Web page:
A simple illustration of the problems related to implementing inheritance in a network structure will now be discussed with respect to FIG. 39. FIG. 39 shows thought A as a parent to thoughts B and C. Thought A has an access control list of the SALES group having read and write permissions and the ENGINEERING group having just read permission. As shown by the dotted line, thought B inherits from thought A so it inherits the access control list of thought A. Thought C, however, has a specified ACL of the SALES group having read and write permissions and the ENGINEERING group having read and write permissions. Thought D is a child of both thoughts B and C. Should it inherit from thought B or C? Should it its permissions be specified instead? When a new link 3130 is created between thoughts D and A, what should the inheritance relationships be for these thoughts in this matrix? Should the parent A inherit from its grand-child D? If thought D inherited from thought B, should thought A inherit from thought D?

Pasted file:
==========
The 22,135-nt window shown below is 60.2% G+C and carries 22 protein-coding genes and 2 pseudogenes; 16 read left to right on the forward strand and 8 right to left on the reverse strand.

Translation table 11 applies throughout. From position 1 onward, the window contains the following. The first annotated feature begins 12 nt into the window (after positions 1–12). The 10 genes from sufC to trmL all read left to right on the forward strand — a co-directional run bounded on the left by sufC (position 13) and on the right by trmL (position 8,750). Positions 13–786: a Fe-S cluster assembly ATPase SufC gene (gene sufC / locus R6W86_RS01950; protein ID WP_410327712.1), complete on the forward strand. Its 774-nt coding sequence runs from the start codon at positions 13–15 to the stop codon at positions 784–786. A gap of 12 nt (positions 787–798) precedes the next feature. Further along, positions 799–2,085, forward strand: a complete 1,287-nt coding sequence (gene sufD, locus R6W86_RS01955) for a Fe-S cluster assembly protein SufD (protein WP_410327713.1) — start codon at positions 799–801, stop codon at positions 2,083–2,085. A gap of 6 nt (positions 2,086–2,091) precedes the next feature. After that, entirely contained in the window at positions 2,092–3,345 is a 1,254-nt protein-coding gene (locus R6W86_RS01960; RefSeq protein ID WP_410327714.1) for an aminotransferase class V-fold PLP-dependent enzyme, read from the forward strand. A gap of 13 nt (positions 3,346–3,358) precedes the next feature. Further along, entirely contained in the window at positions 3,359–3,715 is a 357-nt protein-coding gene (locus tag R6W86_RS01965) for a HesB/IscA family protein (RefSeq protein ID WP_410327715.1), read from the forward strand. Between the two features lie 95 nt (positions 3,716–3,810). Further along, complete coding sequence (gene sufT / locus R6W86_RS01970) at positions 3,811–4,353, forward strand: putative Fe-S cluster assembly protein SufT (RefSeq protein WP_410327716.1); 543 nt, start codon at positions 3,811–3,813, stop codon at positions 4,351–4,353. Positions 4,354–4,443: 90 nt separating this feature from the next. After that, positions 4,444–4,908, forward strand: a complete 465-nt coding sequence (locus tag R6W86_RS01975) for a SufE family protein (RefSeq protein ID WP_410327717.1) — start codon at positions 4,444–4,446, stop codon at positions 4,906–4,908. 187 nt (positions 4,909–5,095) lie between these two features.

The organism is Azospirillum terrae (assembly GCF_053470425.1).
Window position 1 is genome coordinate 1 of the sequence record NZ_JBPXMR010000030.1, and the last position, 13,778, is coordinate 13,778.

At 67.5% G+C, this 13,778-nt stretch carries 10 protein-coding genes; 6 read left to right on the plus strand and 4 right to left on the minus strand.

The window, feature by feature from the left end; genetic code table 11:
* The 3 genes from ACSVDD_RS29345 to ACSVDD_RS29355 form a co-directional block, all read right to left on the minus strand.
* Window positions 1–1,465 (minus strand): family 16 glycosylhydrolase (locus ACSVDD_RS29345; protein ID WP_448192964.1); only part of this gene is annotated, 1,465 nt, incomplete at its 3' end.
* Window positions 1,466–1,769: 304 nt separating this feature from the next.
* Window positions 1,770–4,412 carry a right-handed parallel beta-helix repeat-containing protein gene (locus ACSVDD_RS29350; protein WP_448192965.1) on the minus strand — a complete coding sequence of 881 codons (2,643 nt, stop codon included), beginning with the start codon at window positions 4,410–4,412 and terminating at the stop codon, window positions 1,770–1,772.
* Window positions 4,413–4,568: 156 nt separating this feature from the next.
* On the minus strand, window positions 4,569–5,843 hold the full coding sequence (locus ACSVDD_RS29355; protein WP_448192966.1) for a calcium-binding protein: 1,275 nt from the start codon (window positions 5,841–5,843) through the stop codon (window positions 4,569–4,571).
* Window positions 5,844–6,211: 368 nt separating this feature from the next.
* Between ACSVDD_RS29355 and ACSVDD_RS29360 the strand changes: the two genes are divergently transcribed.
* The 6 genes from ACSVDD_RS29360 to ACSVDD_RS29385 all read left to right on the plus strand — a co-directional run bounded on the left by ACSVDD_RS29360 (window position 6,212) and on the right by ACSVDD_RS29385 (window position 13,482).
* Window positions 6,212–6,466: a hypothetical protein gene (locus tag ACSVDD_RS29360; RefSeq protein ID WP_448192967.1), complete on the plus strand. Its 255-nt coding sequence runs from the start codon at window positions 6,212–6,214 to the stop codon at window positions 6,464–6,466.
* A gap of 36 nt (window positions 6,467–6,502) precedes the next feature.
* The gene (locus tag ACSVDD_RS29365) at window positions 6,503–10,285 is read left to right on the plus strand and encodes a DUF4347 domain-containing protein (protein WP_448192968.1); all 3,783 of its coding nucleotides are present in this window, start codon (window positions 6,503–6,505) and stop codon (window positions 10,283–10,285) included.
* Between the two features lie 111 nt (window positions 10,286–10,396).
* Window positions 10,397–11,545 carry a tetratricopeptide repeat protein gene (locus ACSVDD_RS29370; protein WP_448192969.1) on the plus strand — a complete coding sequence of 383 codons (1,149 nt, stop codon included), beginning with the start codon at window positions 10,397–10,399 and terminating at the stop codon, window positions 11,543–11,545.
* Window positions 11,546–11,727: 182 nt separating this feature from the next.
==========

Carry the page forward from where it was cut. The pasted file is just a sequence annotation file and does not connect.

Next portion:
One brief example will shed some light on the inheritance rules that are outlined below. When a parent “P” is created, it automatically gets its permissions set (specified) to those of the thought “A” it is being created from. This is different from inheriting them as setting the permissions occurs only at the time of creation of the thought “P”. If the new parent “P” is the only parent of thought “A,” and thought “A” had permissions set for it, they are removed and thought “A” begins inheriting from the newly created parent “P” instead.
 Access control lists (ACL) are inherited through parents or, if no parent exists, jumps. In the case of multiple parents, one parent is designated the primary parent and serves as the inheritee (the thought permissions are inherited from). In the case of a thought without parents, one jump is designated as the primary jump and serves as the inheritee. A thought cannot inherit permissions from a child. All thoughts without parents or jumps must have ACLs assigned to them. Primary jumps and parents are initially determined based on which thought was linked first, but can be changed via a user specification.